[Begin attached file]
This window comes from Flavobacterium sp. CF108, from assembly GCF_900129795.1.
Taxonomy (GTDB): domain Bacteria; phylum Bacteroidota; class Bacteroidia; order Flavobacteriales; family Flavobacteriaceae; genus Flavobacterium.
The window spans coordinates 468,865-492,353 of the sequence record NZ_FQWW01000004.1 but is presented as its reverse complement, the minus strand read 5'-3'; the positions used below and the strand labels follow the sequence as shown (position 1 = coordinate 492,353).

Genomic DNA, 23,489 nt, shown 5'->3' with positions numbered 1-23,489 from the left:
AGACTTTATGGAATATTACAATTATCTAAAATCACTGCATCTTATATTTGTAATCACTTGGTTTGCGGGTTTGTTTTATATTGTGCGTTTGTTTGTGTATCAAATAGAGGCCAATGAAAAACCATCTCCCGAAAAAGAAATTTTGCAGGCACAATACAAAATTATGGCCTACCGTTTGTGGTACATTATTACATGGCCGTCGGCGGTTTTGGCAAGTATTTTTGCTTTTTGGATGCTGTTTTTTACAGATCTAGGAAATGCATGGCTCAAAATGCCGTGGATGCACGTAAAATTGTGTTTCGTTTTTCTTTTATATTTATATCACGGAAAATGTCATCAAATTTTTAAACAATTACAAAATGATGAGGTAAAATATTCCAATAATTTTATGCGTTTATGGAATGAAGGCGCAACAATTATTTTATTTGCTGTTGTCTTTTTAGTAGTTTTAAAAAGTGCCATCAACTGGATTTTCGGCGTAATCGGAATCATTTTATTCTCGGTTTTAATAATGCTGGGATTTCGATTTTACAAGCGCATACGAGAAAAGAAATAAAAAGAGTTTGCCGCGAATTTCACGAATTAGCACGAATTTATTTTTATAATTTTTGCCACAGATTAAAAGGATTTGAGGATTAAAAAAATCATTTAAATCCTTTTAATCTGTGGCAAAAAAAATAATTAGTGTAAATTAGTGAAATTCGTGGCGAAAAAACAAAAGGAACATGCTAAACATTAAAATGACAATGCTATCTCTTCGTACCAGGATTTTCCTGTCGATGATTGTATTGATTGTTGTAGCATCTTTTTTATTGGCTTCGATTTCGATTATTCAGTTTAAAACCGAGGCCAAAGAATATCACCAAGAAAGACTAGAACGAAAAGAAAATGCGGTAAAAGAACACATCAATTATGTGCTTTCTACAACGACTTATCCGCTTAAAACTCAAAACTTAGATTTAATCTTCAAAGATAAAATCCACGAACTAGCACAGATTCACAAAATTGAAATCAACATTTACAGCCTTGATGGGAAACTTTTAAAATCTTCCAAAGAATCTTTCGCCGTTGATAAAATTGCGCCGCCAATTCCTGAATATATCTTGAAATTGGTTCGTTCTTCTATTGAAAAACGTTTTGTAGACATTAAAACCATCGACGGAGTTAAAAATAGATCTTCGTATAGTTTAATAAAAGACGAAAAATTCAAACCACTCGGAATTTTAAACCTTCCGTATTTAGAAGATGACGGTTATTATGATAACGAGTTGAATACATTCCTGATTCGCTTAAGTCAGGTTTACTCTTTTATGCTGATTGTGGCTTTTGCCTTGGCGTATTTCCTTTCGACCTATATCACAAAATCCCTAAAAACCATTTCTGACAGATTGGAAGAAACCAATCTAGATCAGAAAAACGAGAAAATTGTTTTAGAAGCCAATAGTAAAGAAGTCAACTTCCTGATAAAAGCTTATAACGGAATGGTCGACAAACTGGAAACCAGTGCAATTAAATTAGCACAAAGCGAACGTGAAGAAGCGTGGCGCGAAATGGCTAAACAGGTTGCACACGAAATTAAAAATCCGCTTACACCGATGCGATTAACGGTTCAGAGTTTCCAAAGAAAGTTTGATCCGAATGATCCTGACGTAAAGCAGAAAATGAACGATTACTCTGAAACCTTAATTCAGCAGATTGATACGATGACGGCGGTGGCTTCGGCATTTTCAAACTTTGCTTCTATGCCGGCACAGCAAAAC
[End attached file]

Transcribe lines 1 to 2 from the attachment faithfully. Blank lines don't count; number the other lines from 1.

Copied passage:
This window comes from Flavobacterium sp. CF108, from assembly GCF_900129795.1.
Taxonomy (GTDB): domain Bacteria; phylum Bacteroidota; class Bacteroidia; order Flavobacteriales; family Flavobacteriaceae; genus Flavobacterium.